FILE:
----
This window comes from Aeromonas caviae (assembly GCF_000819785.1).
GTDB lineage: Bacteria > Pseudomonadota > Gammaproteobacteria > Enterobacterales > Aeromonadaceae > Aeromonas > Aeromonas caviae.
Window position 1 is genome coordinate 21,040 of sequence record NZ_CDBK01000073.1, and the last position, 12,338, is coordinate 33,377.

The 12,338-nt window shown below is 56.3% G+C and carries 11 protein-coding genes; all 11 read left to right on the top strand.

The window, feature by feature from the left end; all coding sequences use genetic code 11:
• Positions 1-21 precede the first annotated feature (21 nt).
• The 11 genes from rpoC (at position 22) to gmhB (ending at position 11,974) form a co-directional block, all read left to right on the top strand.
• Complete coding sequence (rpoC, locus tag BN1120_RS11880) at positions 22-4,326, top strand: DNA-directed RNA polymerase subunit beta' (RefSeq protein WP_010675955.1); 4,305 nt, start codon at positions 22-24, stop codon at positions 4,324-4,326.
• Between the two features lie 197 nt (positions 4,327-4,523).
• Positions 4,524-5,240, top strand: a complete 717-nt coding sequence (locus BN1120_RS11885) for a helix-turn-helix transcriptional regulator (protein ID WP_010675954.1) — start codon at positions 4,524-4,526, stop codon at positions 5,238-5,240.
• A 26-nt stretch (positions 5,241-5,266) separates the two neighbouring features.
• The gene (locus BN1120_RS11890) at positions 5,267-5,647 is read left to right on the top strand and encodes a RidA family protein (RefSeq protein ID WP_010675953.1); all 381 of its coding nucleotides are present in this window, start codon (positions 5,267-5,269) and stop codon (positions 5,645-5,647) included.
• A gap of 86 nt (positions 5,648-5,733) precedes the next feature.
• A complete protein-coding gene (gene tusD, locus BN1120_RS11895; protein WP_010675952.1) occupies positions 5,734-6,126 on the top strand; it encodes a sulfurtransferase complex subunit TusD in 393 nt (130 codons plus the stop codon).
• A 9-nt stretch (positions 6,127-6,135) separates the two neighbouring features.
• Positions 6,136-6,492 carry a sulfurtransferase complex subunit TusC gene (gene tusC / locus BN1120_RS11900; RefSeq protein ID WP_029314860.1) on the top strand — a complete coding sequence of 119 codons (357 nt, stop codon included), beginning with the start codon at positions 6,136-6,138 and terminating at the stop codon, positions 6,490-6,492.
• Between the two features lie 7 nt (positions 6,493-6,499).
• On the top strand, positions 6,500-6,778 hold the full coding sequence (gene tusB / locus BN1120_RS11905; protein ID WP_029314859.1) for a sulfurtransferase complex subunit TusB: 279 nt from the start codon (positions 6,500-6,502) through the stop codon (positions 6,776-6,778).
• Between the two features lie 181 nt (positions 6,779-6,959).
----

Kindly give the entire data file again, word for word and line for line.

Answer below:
This window comes from Aeromonas caviae (assembly GCF_000819785.1).
GTDB lineage: Bacteria > Pseudomonadota > Gammaproteobacteria > Enterobacterales > Aeromonadaceae > Aeromonas > Aeromonas caviae.
Window position 1 is genome coordinate 21,040 of sequence record NZ_CDBK01000073.1, and the last position, 12,338, is coordinate 33,377.

The 12,338-nt window shown below is 56.3% G+C and carries 11 protein-coding genes; all 11 read left to right on the top strand.

The window, feature by feature from the left end; all coding sequences use genetic code 11:
• Positions 1-21 precede the first annotated feature (21 nt).
• The 11 genes from rpoC (at position 22) to gmhB (ending at position 11,974) form a co-directional block, all read left to right on the top strand.
• Complete coding sequence (rpoC, locus tag BN1120_RS11880) at positions 22-4,326, top strand: DNA-directed RNA polymerase subunit beta' (RefSeq protein WP_010675955.1); 4,305 nt, start codon at positions 22-24, stop codon at positions 4,324-4,326.
• Between the two features lie 197 nt (positions 4,327-4,523).
• Positions 4,524-5,240, top strand: a complete 717-nt coding sequence (locus BN1120_RS11885) for a helix-turn-helix transcriptional regulator (protein ID WP_010675954.1) — start codon at positions 4,524-4,526, stop codon at positions 5,238-5,240.
• A 26-nt stretch (positions 5,241-5,266) separates the two neighbouring features.
• The gene (locus BN1120_RS11890) at positions 5,267-5,647 is read left to right on the top strand and encodes a RidA family protein (RefSeq protein ID WP_010675953.1); all 381 of its coding nucleotides are present in this window, start codon (positions 5,267-5,269) and stop codon (positions 5,645-5,647) included.
• A gap of 86 nt (positions 5,648-5,733) precedes the next feature.
• A complete protein-coding gene (gene tusD, locus BN1120_RS11895; protein WP_010675952.1) occupies positions 5,734-6,126 on the top strand; it encodes a sulfurtransferase complex subunit TusD in 393 nt (130 codons plus the stop codon).
• A 9-nt stretch (positions 6,127-6,135) separates the two neighbouring features.
• Positions 6,136-6,492 carry a sulfurtransferase complex subunit TusC gene (gene tusC / locus BN1120_RS11900; RefSeq protein ID WP_029314860.1) on the top strand — a complete coding sequence of 119 codons (357 nt, stop codon included), beginning with the start codon at positions 6,136-6,138 and terminating at the stop codon, positions 6,490-6,492.
• Between the two features lie 7 nt (positions 6,493-6,499).
• On the top strand, positions 6,500-6,778 hold the full coding sequence (gene tusB / locus BN1120_RS11905; protein ID WP_029314859.1) for a sulfurtransferase complex subunit TusB: 279 nt from the start codon (positions 6,500-6,502) through the stop codon (positions 6,776-6,778).
• Between the two features lie 181 nt (positions 6,779-6,959).